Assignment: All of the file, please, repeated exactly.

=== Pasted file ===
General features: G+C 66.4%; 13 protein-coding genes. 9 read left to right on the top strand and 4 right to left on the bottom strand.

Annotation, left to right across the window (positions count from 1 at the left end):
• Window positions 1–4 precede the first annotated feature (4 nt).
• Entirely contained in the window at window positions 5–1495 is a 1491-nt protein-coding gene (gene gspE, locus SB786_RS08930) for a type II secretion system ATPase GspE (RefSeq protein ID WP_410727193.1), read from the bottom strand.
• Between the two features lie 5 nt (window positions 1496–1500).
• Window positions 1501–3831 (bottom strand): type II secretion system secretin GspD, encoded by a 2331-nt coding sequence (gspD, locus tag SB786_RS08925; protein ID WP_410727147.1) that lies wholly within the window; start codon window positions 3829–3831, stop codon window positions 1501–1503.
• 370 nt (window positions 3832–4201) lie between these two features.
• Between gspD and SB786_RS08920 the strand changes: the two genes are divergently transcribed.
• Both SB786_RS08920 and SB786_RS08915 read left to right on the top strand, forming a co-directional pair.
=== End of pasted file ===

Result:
General features: G+C 66.4%; 13 protein-coding genes. 9 read left to right on the top strand and 4 right to left on the bottom strand.

Annotation, left to right across the window (positions count from 1 at the left end):
• Window positions 1–4 precede the first annotated feature (4 nt).
• Entirely contained in the window at window positions 5–1495 is a 1491-nt protein-coding gene (gene gspE, locus SB786_RS08930) for a type II secretion system ATPase GspE (RefSeq protein ID WP_410727193.1), read from the bottom strand.
• Between the two features lie 5 nt (window positions 1496–1500).
• Window positions 1501–3831 (bottom strand): type II secretion system secretin GspD, encoded by a 2331-nt coding sequence (gspD, locus tag SB786_RS08925; protein ID WP_410727147.1) that lies wholly within the window; start codon window positions 3829–3831, stop codon window positions 1501–1503.
• 370 nt (window positions 3832–4201) lie between these two features.
• Between gspD and SB786_RS08920 the strand changes: the two genes are divergently transcribed.
• Both SB786_RS08920 and SB786_RS08915 read left to right on the top strand, forming a co-directional pair.